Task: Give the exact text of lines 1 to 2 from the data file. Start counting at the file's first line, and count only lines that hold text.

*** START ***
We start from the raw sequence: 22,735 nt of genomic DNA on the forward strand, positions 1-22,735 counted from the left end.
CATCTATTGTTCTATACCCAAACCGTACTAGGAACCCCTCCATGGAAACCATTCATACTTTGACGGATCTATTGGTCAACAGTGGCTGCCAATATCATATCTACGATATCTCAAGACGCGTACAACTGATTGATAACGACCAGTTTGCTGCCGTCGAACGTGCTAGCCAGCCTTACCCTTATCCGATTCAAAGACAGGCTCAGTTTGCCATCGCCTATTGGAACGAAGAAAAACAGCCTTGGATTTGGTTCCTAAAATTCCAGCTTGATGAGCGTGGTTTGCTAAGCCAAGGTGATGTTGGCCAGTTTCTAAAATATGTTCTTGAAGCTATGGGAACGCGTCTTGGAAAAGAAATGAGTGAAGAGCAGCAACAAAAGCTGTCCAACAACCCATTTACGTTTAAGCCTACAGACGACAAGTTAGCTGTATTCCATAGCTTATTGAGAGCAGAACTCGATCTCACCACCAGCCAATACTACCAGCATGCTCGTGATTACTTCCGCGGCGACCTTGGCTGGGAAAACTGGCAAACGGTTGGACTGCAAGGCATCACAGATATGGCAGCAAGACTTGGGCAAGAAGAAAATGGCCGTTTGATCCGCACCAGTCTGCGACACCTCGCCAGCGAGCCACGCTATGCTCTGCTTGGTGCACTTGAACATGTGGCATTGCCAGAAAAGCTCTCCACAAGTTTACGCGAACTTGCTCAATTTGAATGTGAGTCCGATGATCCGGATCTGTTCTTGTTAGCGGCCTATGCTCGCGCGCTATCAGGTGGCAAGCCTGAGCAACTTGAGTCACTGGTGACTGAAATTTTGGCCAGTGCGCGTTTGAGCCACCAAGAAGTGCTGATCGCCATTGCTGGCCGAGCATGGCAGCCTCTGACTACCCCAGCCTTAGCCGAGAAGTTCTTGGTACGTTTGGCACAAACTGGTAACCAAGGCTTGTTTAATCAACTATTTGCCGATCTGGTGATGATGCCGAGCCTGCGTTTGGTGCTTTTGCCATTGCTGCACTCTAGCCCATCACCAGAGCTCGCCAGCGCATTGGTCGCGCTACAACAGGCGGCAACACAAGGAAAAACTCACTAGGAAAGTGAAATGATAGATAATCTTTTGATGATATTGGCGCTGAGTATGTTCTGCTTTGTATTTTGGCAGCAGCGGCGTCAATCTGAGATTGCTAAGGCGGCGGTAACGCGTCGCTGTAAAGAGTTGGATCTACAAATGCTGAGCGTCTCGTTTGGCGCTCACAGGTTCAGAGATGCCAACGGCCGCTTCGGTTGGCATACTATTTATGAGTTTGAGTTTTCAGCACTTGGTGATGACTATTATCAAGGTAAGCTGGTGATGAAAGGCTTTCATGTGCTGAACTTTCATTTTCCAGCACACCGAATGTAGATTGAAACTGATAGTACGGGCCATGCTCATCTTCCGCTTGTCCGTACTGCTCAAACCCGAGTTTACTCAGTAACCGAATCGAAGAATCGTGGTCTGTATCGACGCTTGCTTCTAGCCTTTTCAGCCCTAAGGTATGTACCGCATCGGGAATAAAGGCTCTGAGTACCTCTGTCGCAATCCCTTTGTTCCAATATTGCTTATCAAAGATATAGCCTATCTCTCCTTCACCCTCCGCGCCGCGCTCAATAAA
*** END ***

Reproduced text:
We start from the raw sequence: 22,735 nt of genomic DNA on the forward strand, positions 1-22,735 counted from the left end.
CATCTATTGTTCTATACCCAAACCGTACTAGGAACCCCTCCATGGAAACCATTCATACTTTGACGGATCTATTGGTCAACAGTGGCTGCCAATATCATATCTACGATATCTCAAGACGCGTACAACTGATTGATAACGACCAGTTTGCTGCCGTCGAACGTGCTAGCCAGCCTTACCCTTATCCGATTCAAAGACAGGCTCAGTTTGCCATCGCCTATTGGAACGAAGAAAAACAGCCTTGGATTTGGTTCCTAAAATTCCAGCTTGATGAGCGTGGTTTGCTAAGCCAAGGTGATGTTGGCCAGTTTCTAAAATATGTTCTTGAAGCTATGGGAACGCGTCTTGGAAAAGAAATGAGTGAAGAGCAGCAACAAAAGCTGTCCAACAACCCATTTACGTTTAAGCCTACAGACGACAAGTTAGCTGTATTCCATAGCTTATTGAGAGCAGAACTCGATCTCACCACCAGCCAATACTACCAGCATGCTCGTGATTACTTCCGCGGCGACCTTGGCTGGGAAAACTGGCAAACGGTTGGACTGCAAGGCATCACAGATATGGCAGCAAGACTTGGGCAAGAAGAAAATGGCCGTTTGATCCGCACCAGTCTGCGACACCTCGCCAGCGAGCCACGCTATGCTCTGCTTGGTGCACTTGAACATGTGGCATTGCCAGAAAAGCTCTCCACAAGTTTACGCGAACTTGCTCAATTTGAATGTGAGTCCGATGATCCGGATCTGTTCTTGTTAGCGGCCTATGCTCGCGCGCTATCAGGTGGCAAGCCTGAGCAACTTGAGTCACTGGTGACTGAAATTTTGGCCAGTGCGCGTTTGAGCCACCAAGAAGTGCTGATCGCCATTGCTGGCCGAGCATGGCAGCCTCTGACTACCCCAGCCTTAGCCGAGAAGTTCTTGGTACGTTTGGCACAAACTGGTAACCAAGGCTTGTTTAATCAACTATTTGCCGATCTGGTGATGATGCCGAGCCTGCGTTTGGTGCTTTTGCCATTGCTGCACTCTAGCCCATCACCAGAGCTCGCCAGCGCATTGGTCGCGCTACAACAGGCGGCAACACAAGGAAAAACTCACTAGGAAAGTGAAATGATAGATAATCTTTTGATGATATTGGCGCTGAGTATGTTCTGCTTTGTATTTTGGCAGCAGCGGCGTCAATCTGAGATTGCTAAGGCGGCGGTAACGCGTCGCTGTAAAGAGTTGGATCTACAAATGCTGAGCGTCTCGTTTGGCGCTCACAGGTTCAGAGATGCCAACGGCCGCTTCGGTTGGCATACTATTTATGAGTTTGAGTTTTCAGCACTTGGTGATGACTATTATCAAGGTAAGCTGGTGATGAAAGGCTTTCATGTGCTGAACTTTCATTTTCCAGCACACCGAATGTAGATTGAAACTGATAGTACGGGCCATGCTCATCTTCCGCTTGTCCGTACTGCTCAAACCCGAGTTTACTCAGTAACCGAATCGAAGAATCGTGGTCTGTATCGACGCTTGCTTCTAGCCTTTTCAGCCCTAAGGTATGTACCGCATCGGGAATAAAGGCTCTGAGTACCTCTGTCGCAATCCCTTTGTTCCAATATTGCTTATCAAAGATATAGCCTATCTCTCCTTCACCCTCCGCGCCGCGCTCAATAAA